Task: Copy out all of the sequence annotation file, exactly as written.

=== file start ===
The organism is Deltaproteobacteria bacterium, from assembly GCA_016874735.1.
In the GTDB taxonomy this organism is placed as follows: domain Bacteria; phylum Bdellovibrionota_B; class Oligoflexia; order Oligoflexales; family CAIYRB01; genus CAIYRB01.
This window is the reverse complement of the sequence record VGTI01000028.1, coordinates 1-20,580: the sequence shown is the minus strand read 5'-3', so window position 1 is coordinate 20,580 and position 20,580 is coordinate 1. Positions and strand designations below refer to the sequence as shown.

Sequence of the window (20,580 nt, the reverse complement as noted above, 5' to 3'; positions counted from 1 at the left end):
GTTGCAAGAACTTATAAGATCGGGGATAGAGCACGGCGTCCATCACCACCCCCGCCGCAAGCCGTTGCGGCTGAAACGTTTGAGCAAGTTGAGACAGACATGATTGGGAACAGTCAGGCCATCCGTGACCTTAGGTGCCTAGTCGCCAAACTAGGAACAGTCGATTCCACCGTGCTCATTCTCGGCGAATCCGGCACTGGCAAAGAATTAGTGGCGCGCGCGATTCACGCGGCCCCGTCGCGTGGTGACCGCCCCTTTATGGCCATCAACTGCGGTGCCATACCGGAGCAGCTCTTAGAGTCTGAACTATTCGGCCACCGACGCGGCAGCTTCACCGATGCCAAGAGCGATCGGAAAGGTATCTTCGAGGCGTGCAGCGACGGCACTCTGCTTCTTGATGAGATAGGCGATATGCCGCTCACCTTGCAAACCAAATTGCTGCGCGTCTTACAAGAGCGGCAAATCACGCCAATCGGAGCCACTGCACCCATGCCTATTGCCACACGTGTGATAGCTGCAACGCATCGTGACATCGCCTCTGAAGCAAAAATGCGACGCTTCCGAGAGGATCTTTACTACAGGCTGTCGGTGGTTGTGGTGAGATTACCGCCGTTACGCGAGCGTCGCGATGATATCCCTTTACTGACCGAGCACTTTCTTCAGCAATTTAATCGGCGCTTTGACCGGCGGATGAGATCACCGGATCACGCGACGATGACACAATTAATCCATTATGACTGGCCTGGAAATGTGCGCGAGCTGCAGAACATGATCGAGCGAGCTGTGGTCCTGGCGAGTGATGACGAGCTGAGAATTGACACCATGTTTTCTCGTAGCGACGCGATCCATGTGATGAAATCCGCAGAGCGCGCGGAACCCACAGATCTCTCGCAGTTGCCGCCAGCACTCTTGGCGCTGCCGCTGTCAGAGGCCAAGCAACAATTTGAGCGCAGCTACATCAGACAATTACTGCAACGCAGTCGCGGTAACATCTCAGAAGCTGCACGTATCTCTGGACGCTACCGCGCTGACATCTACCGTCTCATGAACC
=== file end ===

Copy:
The organism is Deltaproteobacteria bacterium, from assembly GCA_016874735.1.
In the GTDB taxonomy this organism is placed as follows: domain Bacteria; phylum Bdellovibrionota_B; class Oligoflexia; order Oligoflexales; family CAIYRB01; genus CAIYRB01.
This window is the reverse complement of the sequence record VGTI01000028.1, coordinates 1-20,580: the sequence shown is the minus strand read 5'-3', so window position 1 is coordinate 20,580 and position 20,580 is coordinate 1. Positions and strand designations below refer to the sequence as shown.

Sequence of the window (20,580 nt, the reverse complement as noted above, 5' to 3'; positions counted from 1 at the left end):
GTTGCAAGAACTTATAAGATCGGGGATAGAGCACGGCGTCCATCACCACCCCCGCCGCAAGCCGTTGCGGCTGAAACGTTTGAGCAAGTTGAGACAGACATGATTGGGAACAGTCAGGCCATCCGTGACCTTAGGTGCCTAGTCGCCAAACTAGGAACAGTCGATTCCACCGTGCTCATTCTCGGCGAATCCGGCACTGGCAAAGAATTAGTGGCGCGCGCGATTCACGCGGCCCCGTCGCGTGGTGACCGCCCCTTTATGGCCATCAACTGCGGTGCCATACCGGAGCAGCTCTTAGAGTCTGAACTATTCGGCCACCGACGCGGCAGCTTCACCGATGCCAAGAGCGATCGGAAAGGTATCTTCGAGGCGTGCAGCGACGGCACTCTGCTTCTTGATGAGATAGGCGATATGCCGCTCACCTTGCAAACCAAATTGCTGCGCGTCTTACAAGAGCGGCAAATCACGCCAATCGGAGCCACTGCACCCATGCCTATTGCCACACGTGTGATAGCTGCAACGCATCGTGACATCGCCTCTGAAGCAAAAATGCGACGCTTCCGAGAGGATCTTTACTACAGGCTGTCGGTGGTTGTGGTGAGATTACCGCCGTTACGCGAGCGTCGCGATGATATCCCTTTACTGACCGAGCACTTTCTTCAGCAATTTAATCGGCGCTTTGACCGGCGGATGAGATCACCGGATCACGCGACGATGACACAATTAATCCATTATGACTGGCCTGGAAATGTGCGCGAGCTGCAGAACATGATCGAGCGAGCTGTGGTCCTGGCGAGTGATGACGAGCTGAGAATTGACACCATGTTTTCTCGTAGCGACGCGATCCATGTGATGAAATCCGCAGAGCGCGCGGAACCCACAGATCTCTCGCAGTTGCCGCCAGCACTCTTGGCGCTGCCGCTGTCAGAGGCCAAGCAACAATTTGAGCGCAGCTACATCAGACAATTACTGCAACGCAGTCGCGGTAACATCTCAGAAGCTGCACGTATCTCTGGACGCTACCGCGCTGACATCTACCGTCTCATGAACC